7. #7
    Join Date
    Jun 2007
    Winnipeg Manitoba Canada
    You are a wise man. I shaped the thing first and had a *&&^%$# of a time drilling the hole to come out right. Despite all the fussing and sanding I think i will start over again. Ron.

  8. #8
    Very nice tutorial Clint. Thank you for making this available to members.
    Dave Anderson

    Chester, NH

  9. #9
    Join Date
    Mar 2007
    Stony Plain, Alberta

    Thanks for the post. Nice work.

  10. #10
    Beautiful. Now, would I make that knob. Remember, no tails allowed!

  11. #11
    Join Date
    Jan 2005
    St Thomas, Ont.
    You know I have been wracking my brain trying to figure out how to drill that hole for the long bolt should I buy a new tote for an odd plane I have. Then I saw what you did, that is drilling the block before you cut it out, and I slppped myself upside the head how simple.

    Thanks Clint that looks promising, very promising. Is Walnut a good choice for the wood as I happen to have some around and I noticed you used it?
    Craftsmanship is the skill employed in making a thing properly, and a good craftsman is one who has complete mastery over his tools and material, and who uses them with skill and honesty.

    N. W. Kay

  12. #12
    Join Date
    Nov 2006
    Conway, AR
    Quote Originally Posted by James Mittlefehldt View Post
    Is Walnut a good choice for the wood as I happen to have some around and I noticed you used it?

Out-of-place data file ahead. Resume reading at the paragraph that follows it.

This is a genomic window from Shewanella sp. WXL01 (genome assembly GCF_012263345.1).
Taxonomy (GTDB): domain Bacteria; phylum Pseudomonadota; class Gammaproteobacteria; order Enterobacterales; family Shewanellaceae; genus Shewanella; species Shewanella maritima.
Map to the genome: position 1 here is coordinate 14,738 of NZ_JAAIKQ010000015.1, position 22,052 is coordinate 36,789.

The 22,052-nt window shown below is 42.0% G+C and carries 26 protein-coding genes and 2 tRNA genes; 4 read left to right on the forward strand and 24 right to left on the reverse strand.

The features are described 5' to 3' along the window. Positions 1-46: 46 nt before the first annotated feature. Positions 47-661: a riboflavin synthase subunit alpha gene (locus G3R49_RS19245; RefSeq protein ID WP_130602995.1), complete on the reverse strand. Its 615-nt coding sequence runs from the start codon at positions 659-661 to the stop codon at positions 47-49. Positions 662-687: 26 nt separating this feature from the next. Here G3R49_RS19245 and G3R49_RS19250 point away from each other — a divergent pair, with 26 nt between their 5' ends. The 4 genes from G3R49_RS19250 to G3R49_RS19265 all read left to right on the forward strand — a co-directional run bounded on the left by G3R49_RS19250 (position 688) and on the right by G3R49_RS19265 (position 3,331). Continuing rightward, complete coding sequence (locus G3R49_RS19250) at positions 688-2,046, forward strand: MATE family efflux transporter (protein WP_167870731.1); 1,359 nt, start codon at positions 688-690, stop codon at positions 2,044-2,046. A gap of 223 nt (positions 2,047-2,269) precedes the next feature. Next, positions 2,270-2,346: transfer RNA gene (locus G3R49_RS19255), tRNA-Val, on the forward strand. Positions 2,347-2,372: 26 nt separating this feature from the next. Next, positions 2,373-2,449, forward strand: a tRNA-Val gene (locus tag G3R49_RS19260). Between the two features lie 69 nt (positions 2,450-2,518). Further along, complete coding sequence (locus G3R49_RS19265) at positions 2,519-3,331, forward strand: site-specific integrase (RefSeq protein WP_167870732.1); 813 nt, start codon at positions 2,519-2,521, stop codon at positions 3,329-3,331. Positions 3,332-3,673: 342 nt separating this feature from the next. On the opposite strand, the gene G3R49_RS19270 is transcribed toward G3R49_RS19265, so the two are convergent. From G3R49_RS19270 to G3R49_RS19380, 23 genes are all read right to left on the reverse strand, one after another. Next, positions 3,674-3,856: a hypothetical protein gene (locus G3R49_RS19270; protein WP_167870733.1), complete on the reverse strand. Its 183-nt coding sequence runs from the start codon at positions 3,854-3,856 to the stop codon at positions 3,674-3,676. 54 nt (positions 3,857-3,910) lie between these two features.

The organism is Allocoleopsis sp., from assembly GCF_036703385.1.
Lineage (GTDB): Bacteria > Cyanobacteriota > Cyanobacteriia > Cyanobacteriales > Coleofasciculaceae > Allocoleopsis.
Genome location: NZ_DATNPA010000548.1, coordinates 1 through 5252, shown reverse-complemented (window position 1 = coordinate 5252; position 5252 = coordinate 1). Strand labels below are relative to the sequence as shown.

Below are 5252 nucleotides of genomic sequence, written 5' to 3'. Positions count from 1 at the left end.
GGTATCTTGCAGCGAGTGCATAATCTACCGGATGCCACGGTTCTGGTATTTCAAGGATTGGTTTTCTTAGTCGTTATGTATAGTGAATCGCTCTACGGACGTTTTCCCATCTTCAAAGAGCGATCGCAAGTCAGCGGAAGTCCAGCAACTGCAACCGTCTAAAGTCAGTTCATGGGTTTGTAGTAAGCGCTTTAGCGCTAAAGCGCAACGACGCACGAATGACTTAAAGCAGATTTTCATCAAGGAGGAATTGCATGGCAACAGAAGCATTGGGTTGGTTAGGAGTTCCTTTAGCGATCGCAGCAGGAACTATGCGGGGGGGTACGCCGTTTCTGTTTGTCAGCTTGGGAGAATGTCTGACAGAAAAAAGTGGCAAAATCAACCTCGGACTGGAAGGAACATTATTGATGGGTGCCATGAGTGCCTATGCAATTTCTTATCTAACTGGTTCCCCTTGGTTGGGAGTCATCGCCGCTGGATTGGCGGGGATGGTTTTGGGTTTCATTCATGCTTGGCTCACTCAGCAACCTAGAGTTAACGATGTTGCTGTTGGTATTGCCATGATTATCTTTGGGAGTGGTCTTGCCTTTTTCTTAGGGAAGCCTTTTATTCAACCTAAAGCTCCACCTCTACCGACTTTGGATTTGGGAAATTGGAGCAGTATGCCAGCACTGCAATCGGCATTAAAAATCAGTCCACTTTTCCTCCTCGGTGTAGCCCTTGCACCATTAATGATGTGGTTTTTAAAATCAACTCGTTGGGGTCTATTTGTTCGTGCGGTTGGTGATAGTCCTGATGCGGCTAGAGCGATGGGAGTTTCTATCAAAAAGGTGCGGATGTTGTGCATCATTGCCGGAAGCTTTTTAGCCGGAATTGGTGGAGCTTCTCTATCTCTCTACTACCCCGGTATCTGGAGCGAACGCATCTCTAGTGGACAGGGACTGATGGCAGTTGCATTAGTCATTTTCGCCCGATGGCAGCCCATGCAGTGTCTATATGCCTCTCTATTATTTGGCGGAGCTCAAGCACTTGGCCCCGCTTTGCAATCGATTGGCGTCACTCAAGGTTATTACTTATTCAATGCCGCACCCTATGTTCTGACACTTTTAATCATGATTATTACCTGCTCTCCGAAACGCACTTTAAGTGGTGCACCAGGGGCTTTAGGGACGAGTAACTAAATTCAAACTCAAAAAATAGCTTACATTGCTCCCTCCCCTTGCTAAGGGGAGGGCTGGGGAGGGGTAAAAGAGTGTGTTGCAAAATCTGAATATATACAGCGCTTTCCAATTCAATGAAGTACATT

I like it. I have also used mahogony and cocobola. They all look nice and hold up well. I think I may try cherry next or if I could get my hands on some nice apple Here is how the walnut looks finished. One thing I forgot to mention is make sure you get the grain somewhat horizontal, dont run it vertical it will look screwed up.

  13. #13
    Join Date
    Apr 2006
    Central NY State
    Clint, your solution for drilling is so simple and elegant. "DOH" why didn't I think of that. Thanks for a very nice toot.


  14. #14
    Join Date
    Sep 2003
    Plano, TX
    Thanks, Clint. I was one of the galoots interested in seeing your method. I have to admit I have made a couple of totes from oak and always try to drill the hole after the shaping. Now why didn't I think of drilling the hole first, one of those duh moments
    The means by which an end is reached must exemplify the value of the end itself.

  15. #15
    Join Date
    Jun 2006
    Independence, MO, USA.
    Allright Clint, how about, or have you done, a series on restoring/repairing a plane from start to finish (which this could be a part of)?

    I will be shopping for a number 3 or 4 from you around February, unless I can improve on my rehab skills. I need a finished, rehabed plane, to compare to. (comparing to the new LN, make me know I). Plus I have one plane I would rather not experiment/clean up, until I am decent.

    Last edited by Lee Schierer; 08-31-2020 at 8:34 AM.